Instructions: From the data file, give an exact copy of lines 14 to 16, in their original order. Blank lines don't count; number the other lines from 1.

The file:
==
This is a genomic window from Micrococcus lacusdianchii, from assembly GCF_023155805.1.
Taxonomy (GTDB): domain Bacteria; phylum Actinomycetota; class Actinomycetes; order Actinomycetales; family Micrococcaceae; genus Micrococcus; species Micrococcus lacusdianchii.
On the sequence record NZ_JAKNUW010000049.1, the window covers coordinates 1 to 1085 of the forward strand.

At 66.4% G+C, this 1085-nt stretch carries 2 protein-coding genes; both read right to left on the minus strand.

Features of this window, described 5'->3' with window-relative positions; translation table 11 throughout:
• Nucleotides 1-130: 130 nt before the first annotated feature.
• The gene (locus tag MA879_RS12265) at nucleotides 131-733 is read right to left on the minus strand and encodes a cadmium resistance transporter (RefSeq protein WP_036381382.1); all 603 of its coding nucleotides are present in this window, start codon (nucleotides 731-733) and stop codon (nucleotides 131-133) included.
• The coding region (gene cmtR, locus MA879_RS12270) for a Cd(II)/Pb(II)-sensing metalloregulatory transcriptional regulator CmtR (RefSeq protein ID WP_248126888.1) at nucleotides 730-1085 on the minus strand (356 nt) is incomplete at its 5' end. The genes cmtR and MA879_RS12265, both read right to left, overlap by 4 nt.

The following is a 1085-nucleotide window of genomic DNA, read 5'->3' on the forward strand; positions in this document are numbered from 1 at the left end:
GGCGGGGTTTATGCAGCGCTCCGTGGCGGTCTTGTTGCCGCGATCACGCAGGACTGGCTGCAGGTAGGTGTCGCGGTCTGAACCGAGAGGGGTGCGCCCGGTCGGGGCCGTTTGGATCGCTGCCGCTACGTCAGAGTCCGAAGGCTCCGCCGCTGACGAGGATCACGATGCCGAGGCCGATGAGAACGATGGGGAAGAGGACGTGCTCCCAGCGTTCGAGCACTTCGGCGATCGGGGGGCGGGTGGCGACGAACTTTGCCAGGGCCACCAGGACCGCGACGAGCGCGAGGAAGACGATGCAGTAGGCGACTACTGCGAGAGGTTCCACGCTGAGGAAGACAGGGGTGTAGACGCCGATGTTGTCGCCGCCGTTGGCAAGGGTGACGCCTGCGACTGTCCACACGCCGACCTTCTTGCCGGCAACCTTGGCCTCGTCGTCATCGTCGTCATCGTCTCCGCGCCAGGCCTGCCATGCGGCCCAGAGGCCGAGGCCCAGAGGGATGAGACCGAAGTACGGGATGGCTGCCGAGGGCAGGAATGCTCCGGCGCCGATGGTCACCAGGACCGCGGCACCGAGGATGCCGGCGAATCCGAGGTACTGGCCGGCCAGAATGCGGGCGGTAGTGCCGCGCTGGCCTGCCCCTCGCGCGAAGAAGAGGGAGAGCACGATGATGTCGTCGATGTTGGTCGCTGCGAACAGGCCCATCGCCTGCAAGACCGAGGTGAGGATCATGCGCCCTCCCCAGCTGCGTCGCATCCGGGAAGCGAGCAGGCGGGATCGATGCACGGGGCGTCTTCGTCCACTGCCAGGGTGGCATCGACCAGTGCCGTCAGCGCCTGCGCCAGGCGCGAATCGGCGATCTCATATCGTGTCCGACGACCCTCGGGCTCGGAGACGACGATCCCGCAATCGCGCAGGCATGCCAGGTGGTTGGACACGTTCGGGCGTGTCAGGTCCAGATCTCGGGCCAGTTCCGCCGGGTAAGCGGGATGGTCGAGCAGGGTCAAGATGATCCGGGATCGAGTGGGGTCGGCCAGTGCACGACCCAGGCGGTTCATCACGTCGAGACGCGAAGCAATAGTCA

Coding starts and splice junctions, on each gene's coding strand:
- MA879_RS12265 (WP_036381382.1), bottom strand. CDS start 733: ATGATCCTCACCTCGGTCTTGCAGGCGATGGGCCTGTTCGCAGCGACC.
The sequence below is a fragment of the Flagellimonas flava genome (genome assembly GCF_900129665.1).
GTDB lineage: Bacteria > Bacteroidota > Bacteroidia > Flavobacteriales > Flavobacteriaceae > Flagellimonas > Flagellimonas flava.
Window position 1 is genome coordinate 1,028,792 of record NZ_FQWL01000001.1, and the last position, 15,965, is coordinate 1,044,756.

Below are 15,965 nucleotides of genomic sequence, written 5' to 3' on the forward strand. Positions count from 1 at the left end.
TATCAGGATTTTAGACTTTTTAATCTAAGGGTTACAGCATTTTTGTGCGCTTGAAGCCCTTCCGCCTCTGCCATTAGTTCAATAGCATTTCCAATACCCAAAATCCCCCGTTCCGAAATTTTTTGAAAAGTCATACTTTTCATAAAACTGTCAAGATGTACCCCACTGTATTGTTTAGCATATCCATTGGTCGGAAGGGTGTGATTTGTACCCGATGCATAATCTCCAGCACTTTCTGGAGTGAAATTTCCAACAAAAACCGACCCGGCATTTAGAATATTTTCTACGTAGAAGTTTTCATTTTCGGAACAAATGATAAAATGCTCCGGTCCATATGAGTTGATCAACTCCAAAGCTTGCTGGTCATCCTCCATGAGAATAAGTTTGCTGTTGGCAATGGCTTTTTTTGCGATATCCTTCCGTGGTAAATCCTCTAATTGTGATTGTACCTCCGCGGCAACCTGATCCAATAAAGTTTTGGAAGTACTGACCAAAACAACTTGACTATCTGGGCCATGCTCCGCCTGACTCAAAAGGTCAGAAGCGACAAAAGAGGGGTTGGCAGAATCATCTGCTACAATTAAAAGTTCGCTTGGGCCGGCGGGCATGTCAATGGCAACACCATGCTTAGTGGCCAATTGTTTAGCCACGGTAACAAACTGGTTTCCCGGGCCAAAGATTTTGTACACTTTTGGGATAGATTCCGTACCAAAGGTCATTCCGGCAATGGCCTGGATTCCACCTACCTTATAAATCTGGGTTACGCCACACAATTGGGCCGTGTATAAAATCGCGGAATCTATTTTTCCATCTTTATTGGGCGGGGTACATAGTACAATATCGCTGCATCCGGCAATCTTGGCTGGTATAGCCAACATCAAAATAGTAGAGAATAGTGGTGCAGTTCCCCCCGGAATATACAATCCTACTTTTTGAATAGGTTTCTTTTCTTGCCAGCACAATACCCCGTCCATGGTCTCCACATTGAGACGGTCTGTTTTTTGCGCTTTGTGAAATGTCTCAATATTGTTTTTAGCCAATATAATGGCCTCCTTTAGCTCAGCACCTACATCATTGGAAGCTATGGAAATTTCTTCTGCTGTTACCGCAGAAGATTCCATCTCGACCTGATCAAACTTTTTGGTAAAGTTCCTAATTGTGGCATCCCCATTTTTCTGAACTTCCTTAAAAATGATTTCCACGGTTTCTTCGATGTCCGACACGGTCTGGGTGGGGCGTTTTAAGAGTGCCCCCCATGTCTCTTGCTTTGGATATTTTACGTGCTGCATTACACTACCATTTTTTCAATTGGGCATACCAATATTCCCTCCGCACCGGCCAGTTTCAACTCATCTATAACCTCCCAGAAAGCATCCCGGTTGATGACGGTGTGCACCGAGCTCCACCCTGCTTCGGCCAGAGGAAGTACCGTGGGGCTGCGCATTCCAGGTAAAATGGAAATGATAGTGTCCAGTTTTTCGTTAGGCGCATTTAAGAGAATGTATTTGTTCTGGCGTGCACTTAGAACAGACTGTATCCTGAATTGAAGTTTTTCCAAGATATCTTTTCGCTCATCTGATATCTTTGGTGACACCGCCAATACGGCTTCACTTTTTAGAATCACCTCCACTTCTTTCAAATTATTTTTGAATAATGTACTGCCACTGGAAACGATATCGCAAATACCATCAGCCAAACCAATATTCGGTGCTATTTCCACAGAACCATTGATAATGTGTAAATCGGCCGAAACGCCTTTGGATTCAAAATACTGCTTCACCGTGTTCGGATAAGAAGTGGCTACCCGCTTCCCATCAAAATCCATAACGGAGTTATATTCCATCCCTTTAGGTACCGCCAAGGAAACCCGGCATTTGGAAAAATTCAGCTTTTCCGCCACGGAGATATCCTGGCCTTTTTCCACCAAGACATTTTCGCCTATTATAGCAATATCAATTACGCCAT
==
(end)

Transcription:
GTDB lineage: Bacteria > Bacteroidota > Bacteroidia > Flavobacteriales > Flavobacteriaceae > Flagellimonas > Flagellimonas flava.
Window position 1 is genome coordinate 1,028,792 of record NZ_FQWL01000001.1, and the last position, 15,965, is coordinate 1,044,756.

Below are 15,965 nucleotides of genomic sequence, written 5' to 3' on the forward strand. Positions count from 1 at the left end.